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What is the difference between the Large White Butterfly and the Small White Butterfly?

What is the difference between the Large White Butterfly (Pieris brassicae) and the Small White Butterfly (Pieris rapae)? 

Both the Large White Butterfly and the Small White Butterfly are white insects in the Pieridae family of white and yellow butterflies.

The Large White Butterfly is about 5-7 centimetres (2-3 inches) across its wings, whereas the Small White Butterfly is about 3-5 centimetres (1-2 inches) across its wings. 

The Large White Butterfly has a black band at the tip of its forewings (front wings), whereas the Small White Butterfly has no black bands.

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Large White Butterfly

The Large White Butterfly (Pieris brassicae) is a small insect in the Pieridae family of white and yellow butterflies. It is also known as the Large Cabbage White. It is a close relative of the Small White Butterfly (Pieris rapae). 

The Large White Butterfly is white with black tips on its forewings (front wings). The female has two black spots in the middle of its forewings. The male has no black dots. Its upperside is creamy-white, and its underside is pale-greenish. Its body is black.

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Small White Butterfly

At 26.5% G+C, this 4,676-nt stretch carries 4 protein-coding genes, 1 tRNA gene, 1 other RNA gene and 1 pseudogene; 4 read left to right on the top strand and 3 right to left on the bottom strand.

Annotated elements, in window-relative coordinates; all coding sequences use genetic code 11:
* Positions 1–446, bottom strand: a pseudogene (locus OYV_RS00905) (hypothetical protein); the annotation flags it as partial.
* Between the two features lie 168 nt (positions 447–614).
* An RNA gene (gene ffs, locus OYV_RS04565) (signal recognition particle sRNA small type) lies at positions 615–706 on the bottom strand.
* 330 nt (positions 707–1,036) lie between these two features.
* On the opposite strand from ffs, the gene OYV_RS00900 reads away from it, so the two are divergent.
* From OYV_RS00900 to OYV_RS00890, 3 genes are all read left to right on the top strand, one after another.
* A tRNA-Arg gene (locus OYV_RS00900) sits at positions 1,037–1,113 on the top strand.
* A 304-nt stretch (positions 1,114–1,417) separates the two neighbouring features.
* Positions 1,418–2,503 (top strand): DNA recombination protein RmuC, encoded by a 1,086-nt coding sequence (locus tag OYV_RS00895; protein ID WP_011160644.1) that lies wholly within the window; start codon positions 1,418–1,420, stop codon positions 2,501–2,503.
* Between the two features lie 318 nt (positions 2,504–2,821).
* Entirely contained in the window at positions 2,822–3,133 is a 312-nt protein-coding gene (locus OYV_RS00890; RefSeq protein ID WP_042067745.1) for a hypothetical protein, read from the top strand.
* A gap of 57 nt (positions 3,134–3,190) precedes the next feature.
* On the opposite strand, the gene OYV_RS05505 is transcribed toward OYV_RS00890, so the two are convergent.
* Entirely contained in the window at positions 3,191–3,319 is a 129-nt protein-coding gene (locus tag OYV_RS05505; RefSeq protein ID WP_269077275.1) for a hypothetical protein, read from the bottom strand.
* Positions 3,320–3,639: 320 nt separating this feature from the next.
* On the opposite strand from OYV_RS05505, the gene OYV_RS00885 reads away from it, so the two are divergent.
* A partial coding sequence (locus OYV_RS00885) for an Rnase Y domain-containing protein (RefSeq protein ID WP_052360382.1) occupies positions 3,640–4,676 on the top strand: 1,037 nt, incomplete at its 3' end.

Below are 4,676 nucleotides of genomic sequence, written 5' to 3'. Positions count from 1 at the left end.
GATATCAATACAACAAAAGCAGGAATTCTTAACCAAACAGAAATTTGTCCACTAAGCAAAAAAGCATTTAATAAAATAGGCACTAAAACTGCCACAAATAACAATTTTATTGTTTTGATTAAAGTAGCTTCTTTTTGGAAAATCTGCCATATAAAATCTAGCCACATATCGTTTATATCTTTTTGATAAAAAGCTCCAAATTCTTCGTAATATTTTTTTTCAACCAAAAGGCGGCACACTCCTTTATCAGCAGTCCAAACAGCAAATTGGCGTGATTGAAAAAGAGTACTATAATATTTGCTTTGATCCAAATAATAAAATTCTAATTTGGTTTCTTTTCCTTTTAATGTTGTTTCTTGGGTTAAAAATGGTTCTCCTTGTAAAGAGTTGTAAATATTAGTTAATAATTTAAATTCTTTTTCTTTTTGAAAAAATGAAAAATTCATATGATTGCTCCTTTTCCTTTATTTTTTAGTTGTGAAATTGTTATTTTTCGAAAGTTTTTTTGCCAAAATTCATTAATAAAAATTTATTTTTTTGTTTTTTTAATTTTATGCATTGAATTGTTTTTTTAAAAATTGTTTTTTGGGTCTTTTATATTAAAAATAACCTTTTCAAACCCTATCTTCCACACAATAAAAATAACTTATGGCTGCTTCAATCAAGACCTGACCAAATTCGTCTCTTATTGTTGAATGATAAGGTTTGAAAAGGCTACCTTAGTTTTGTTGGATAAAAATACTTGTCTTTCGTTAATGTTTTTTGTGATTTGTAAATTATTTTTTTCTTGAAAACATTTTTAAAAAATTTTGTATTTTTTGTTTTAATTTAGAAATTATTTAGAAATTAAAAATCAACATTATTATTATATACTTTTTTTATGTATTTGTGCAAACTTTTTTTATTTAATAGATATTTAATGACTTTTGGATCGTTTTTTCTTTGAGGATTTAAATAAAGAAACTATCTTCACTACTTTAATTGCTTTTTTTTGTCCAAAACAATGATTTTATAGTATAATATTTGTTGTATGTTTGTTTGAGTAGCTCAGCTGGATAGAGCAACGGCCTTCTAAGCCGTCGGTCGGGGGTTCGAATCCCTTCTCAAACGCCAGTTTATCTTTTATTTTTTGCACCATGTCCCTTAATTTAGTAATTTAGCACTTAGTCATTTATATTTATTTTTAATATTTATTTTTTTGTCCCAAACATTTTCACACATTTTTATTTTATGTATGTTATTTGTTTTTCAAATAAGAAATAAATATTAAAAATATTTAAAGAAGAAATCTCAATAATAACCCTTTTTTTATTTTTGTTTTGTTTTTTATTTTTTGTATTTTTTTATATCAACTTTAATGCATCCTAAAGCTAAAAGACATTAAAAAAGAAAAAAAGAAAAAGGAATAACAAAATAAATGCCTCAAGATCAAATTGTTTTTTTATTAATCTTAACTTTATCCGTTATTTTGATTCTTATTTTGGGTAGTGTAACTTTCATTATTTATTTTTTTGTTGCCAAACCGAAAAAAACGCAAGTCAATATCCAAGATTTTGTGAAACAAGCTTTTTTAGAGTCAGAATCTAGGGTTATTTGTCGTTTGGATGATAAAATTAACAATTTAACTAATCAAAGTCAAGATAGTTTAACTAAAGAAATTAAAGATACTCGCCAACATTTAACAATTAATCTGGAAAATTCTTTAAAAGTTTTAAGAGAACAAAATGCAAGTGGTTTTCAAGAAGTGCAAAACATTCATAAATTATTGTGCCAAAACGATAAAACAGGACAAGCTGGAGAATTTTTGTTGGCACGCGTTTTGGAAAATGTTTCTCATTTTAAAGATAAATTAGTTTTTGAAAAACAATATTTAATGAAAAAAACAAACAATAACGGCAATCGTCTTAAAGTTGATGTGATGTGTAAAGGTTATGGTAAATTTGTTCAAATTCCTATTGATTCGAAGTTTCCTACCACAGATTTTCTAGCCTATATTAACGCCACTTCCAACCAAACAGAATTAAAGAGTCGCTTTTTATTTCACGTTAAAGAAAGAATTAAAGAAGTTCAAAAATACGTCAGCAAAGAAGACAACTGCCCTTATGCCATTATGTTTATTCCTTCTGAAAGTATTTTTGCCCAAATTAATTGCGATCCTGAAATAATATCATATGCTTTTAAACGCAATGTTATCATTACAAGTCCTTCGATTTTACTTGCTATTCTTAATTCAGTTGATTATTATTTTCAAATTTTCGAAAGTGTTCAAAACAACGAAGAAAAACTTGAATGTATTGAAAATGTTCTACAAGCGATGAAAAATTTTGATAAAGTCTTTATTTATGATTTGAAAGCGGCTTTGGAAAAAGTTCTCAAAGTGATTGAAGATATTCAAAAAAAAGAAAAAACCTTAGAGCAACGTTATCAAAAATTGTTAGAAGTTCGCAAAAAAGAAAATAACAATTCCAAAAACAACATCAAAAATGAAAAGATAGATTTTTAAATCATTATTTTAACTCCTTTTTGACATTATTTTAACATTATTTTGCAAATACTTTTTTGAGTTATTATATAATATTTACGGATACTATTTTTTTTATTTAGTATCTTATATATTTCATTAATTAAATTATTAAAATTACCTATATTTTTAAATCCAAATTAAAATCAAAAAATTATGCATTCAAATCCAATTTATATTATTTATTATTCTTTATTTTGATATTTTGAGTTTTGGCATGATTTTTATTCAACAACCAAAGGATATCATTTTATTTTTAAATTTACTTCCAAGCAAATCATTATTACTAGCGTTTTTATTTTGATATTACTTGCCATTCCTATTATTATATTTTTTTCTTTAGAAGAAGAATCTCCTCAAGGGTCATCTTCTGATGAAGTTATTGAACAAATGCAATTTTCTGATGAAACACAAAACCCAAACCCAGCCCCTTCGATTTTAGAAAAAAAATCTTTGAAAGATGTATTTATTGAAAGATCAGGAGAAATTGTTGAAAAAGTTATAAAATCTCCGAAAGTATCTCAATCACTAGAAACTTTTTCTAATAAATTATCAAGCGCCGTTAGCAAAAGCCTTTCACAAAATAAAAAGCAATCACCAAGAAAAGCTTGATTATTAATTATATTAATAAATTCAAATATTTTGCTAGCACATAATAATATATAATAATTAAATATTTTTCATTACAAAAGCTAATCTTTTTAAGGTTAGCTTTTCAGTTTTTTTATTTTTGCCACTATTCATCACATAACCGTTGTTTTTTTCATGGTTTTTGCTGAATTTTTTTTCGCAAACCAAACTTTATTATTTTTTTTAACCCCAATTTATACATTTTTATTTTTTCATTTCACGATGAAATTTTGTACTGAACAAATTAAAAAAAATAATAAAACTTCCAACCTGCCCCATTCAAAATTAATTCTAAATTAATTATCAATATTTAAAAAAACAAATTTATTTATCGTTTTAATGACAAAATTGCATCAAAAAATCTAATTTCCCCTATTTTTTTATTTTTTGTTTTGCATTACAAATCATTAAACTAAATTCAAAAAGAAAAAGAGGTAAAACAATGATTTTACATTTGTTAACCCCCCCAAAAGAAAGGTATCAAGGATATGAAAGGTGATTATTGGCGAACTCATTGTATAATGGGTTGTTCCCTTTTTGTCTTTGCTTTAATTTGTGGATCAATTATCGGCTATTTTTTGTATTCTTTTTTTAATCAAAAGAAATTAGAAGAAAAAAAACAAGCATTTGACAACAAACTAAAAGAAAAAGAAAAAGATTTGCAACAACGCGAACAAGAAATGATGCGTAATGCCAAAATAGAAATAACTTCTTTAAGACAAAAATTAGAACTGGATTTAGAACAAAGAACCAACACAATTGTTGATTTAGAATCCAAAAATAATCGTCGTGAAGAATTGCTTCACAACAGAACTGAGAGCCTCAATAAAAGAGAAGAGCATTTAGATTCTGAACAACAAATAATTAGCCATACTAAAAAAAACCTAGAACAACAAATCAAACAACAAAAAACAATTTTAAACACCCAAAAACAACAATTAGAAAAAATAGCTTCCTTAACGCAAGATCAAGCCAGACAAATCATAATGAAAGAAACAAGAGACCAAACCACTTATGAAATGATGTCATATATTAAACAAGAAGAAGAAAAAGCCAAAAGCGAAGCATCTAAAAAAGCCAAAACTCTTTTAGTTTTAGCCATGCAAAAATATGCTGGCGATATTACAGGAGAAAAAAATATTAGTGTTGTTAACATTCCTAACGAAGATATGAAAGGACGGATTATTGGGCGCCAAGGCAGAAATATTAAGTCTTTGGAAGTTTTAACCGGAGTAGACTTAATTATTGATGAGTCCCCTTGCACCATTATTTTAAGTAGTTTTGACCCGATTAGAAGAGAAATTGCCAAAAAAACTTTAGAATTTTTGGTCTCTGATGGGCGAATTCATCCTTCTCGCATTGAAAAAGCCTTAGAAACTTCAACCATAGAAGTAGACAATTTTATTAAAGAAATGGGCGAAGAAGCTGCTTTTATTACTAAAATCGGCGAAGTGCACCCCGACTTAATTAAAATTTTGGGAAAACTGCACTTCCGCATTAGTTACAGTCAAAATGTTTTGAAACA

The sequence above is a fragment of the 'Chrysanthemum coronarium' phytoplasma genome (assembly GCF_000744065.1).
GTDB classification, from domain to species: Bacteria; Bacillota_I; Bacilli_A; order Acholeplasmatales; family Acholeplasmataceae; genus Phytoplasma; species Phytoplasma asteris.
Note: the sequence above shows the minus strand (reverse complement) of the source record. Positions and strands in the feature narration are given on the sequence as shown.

The Small White Butterfly (Pieris rapae rapae) is a small insect in the Pieridae family of white and yellow butterflies. It is also known as the Small Cabbage White. 

The Small White Butterfly has a white upperside—the male is creamy-white and the female is brighter white. Both the male and the female have two black spots in the middle of its forewings (front wings). Its underside is yellowish with black speckles. 

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Rhinoceros Ratsnake

The Rhinoceros Ratsnake (Gonyosoma boulengeri) is a non-venomous colubrid reptile in the Colubridae family. It is also known as the Vietnamese Longnose Snake.

The Rhinoceros Ratsnake is green with a prominent, distinctive protrusion of the front of its nose. The pointy protrusion—which looks like a rhinoceros horn—has scales like the rest of its body. It has 19 rows of dorsal (back) scales to its mid-body.